By Kim Coghill

Washington Editor

BioMarin Pharmaceutical Inc. and Genzyme General aim to file regulatory applications early next year in the U.S., Canada and Europe for Aldurazyme, an enzyme replacement therapy for people with mucopolysaccharidosis I (MPS I).

They said Friday that preliminary data from a 45-patient, randomized, double-blind, placebo-controlled Phase III pivotal trial were positive.

The companies signed a 50-50 collaboration deal to develop and market Aldurazyme (laronidase) in 1998. FDA approval of the drug would trigger a $12 million milestone payment to BioMarin.

BioMarin¿s stock (NASDAQ:BMRN) closed Friday at $12.87, up $2.86, or 28.6 percent. Genzyme¿s stock (NASDAQ:GENZ) closed at $54.38, up 69 cents.

¿We think this is an extraordinary result and it validates our enzyme approach,¿ Fredric Price, chairman and CEO of Novato, Calif.-based BioMarin, told BioWorld Today. ¿We have a good methodology for determining how to create these enzymes and how to get them to work. If all goes well, these kids are going to get drugs next year and I think this is strong validation of the technology platform of the company.¿

Dan Quinn, a spokesman for Cambridge, Mass.-based Genzyme General, a division of Genzyme Corp., said the company is extremely pleased with the data and intends to rapidly set up a meeting with the FDA to discuss the filing of a BLA.

In the pivotal Phase III study, Aldurazyme was given intravenously once weekly to each of the 45 participating children affected by MPS I, also known as Hurler, Hurler-Scheie or Scheie syndromes. Most patients die before reaching adulthood due to complications of this genetic disease caused by a deficiency of the enzyme alpha-L-iduronidase.

¿These kids don¿t have this enzyme or they have so little that it is hardly expressed,¿ Price said. ¿You give them the enzyme, and it starts to do its job, then they approach normalcy. We¿ve only had the kids [in the trials] on the drug for three years and the theory is as long as they keep getting the enzyme, and it is doing its job, they will be able to live fairly normal lives. That is, if you get the kids early.¿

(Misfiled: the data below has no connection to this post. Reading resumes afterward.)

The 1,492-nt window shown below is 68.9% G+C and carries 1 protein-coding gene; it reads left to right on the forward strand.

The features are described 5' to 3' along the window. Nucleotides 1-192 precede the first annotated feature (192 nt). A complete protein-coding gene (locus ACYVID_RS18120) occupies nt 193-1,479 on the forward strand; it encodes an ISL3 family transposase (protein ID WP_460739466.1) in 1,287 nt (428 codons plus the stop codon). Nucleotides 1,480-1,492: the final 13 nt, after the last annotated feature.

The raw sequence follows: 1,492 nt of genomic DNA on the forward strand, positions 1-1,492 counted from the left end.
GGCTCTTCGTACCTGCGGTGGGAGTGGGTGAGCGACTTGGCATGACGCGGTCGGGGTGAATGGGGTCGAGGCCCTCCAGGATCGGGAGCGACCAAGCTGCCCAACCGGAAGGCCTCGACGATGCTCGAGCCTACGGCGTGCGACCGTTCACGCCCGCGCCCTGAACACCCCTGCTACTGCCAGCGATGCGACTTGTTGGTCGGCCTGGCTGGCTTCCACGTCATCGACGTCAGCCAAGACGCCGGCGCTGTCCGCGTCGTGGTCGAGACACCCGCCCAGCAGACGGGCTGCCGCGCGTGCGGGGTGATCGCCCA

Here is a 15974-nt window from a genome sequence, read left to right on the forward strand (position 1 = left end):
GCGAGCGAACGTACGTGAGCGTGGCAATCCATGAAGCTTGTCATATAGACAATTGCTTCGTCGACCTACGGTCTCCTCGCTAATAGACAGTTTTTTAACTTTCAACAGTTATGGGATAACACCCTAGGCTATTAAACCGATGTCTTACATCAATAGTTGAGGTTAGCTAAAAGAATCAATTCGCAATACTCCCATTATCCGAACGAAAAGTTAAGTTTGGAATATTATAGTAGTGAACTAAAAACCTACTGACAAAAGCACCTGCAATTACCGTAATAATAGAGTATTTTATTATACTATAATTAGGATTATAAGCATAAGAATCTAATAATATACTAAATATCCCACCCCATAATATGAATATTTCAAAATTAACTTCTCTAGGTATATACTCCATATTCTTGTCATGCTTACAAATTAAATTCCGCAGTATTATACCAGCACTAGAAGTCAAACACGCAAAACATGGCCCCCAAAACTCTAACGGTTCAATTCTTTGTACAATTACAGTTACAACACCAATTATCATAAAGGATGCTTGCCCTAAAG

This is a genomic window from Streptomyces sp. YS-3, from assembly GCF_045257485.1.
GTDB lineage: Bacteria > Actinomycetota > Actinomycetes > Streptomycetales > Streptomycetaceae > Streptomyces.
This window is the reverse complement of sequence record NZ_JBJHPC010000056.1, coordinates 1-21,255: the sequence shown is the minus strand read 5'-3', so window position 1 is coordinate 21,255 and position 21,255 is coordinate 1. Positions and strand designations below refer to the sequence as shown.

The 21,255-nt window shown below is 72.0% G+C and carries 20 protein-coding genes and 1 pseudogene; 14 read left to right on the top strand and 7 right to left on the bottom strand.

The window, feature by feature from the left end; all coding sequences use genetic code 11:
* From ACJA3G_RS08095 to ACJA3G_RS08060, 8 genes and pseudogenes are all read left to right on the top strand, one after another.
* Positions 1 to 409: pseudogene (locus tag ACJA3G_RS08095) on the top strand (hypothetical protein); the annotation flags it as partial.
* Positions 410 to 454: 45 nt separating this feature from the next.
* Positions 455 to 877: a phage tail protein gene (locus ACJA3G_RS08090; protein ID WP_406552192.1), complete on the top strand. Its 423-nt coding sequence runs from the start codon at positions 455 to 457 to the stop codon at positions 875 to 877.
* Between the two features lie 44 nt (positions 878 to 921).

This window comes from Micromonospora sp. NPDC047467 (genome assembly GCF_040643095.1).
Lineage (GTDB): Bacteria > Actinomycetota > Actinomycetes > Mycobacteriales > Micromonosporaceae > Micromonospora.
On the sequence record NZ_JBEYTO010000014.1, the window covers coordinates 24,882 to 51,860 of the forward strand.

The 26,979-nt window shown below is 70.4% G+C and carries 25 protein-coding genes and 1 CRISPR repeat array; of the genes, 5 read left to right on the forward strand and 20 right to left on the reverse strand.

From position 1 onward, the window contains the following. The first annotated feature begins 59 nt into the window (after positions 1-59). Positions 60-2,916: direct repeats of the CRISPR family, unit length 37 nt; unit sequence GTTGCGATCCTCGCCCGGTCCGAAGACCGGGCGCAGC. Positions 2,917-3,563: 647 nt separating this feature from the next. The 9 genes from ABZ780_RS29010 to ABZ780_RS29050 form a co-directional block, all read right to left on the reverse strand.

According to the companies, all patients who participated in the trial have elected to receive Aldurazyme in an open-label extension study. The FDA granted Aldurazyme fast-track and orphan status. Price said about 3,000 to 4,000 people in the Western world suffer from MPS I.

Preliminary data from the study showed a statistically significant increase in pulmonary capacity (p=0.028), and demonstrated a positive trend in endurance as measured by a 6-minute walk test (p=0.066). And data show evidence of reduction in liver size and a reduction in excretion of urinary glycosaminoglycans (the carbohydrate substance that accumulates in patients with MPS I). The companies reported no Aldurazyme-related serious adverse events, with the most common reactions being fever, headache, rhinitis and rash.

The pivotal trial follows an earlier 10-patient preliminary trial that ended two years ago. The endpoints were a normalization of liver size and a decrease in the excretion of urinary glycosaminoglycans. (See BioWorld Today, Nov. 19, 1999.)

¿That was an open-label trial and the safety and efficacy data were exquisite,¿ Price said. ¿The FDA said the data was superb and told the companies to do a double-blind, placebo-controlled trial.¿

BioMarin also has completed an enzyme replacement Phase I study for MPS VI and will begin an MPS IVA trial.